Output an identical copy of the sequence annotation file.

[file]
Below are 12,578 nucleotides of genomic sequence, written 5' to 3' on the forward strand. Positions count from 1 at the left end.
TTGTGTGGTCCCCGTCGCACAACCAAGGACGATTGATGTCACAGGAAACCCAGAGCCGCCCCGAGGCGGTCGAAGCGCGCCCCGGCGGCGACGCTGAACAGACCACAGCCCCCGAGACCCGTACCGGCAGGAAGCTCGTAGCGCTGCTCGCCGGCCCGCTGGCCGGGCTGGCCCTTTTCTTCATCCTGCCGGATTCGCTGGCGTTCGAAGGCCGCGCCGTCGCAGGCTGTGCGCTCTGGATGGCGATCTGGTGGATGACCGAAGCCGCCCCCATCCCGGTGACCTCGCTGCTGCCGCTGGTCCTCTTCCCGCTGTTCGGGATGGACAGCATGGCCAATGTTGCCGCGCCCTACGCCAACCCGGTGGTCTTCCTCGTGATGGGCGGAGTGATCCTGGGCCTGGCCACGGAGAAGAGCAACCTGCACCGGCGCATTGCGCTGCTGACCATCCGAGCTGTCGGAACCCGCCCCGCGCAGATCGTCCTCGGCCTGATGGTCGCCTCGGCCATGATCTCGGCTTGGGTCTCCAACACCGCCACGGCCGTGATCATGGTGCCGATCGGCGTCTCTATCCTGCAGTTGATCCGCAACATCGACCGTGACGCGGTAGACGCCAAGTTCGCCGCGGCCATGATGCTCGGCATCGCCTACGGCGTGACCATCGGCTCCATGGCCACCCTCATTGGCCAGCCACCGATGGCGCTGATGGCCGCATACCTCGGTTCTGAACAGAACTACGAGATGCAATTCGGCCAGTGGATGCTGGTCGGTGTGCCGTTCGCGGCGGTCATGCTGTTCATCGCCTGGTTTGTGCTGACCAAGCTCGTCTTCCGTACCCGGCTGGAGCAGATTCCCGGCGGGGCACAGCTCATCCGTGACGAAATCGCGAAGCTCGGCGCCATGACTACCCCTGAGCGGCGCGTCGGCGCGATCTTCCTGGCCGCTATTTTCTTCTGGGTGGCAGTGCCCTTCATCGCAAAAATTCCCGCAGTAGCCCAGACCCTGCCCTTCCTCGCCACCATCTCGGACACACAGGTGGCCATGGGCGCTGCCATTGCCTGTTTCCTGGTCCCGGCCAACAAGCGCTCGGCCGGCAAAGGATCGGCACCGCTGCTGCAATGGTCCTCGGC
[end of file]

Below are 12,578 nucleotides of genomic sequence, written 5' to 3' on the forward strand. Positions count from 1 at the left end.
TTGTGTGGTCCCCGTCGCACAACCAAGGACGATTGATGTCACAGGAAACCCAGAGCCGCCCCGAGGCGGTCGAAGCGCGCCCCGGCGGCGACGCTGAACAGACCACAGCCCCCGAGACCCGTACCGGCAGGAAGCTCGTAGCGCTGCTCGCCGGCCCGCTGGCCGGGCTGGCCCTTTTCTTCATCCTGCCGGATTCGCTGGCGTTCGAAGGCCGCGCCGTCGCAGGCTGTGCGCTCTGGATGGCGATCTGGTGGATGACCGAAGCCGCCCCCATCCCGGTGACCTCGCTGCTGCCGCTGGTCCTCTTCCCGCTGTTCGGGATGGACAGCATGGCCAATGTTGCCGCGCCCTACGCCAACCCGGTGGTCTTCCTCGTGATGGGCGGAGTGATCCTGGGCCTGGCCACGGAGAAGAGCAACCTGCACCGGCGCATTGCGCTGCTGACCATCCGAGCTGTCGGAACCCGCCCCGCGCAGATCGTCCTCGGCCTGATGGTCGCCTCGGCCATGATCTCGGCTTGGGTCTCCAACACCGCCACGGCCGTGATCATGGTGCCGATCGGCGTCTCTATCCTGCAGTTGATCCGCAACATCGACCGTGACGCGGTAGACGCCAAGTTCGCCGCGGCCATGATGCTCGGCATCGCCTACGGCGTGACCATCGGCTCCATGGCCACCCTCATTGGCCAGCCACCGATGGCGCTGATGGCCGCATACCTCGGTTCTGAACAGAACTACGAGATGCAATTCGGCCAGTGGATGCTGGTCGGTGTGCCGTTCGCGGCGGTCATGCTGTTCATCGCCTGGTTTGTGCTGACCAAGCTCGTCTTCCGTACCCGGCTGGAGCAGATTCCCGGCGGGGCACAGCTCATCCGTGACGAAATCGCGAAGCTCGGCGCCATGACTACCCCTGAGCGGCGCGTCGGCGCGATCTTCCTGGCCGCTATTTTCTTCTGGGTGGCAGTGCCCTTCATCGCAAAAATTCCCGCAGTAGCCCAGACCCTGCCCTTCCTCGCCACCATCTCGGACACACAGGTGGCCATGGGCGCTGCCATTGCCTGTTTCCTGGTCCCGGCCAACAAGCGCTCGGCCGGCAAAGGATCGGCACCGCTGCTGCAATGGTCCTCGGC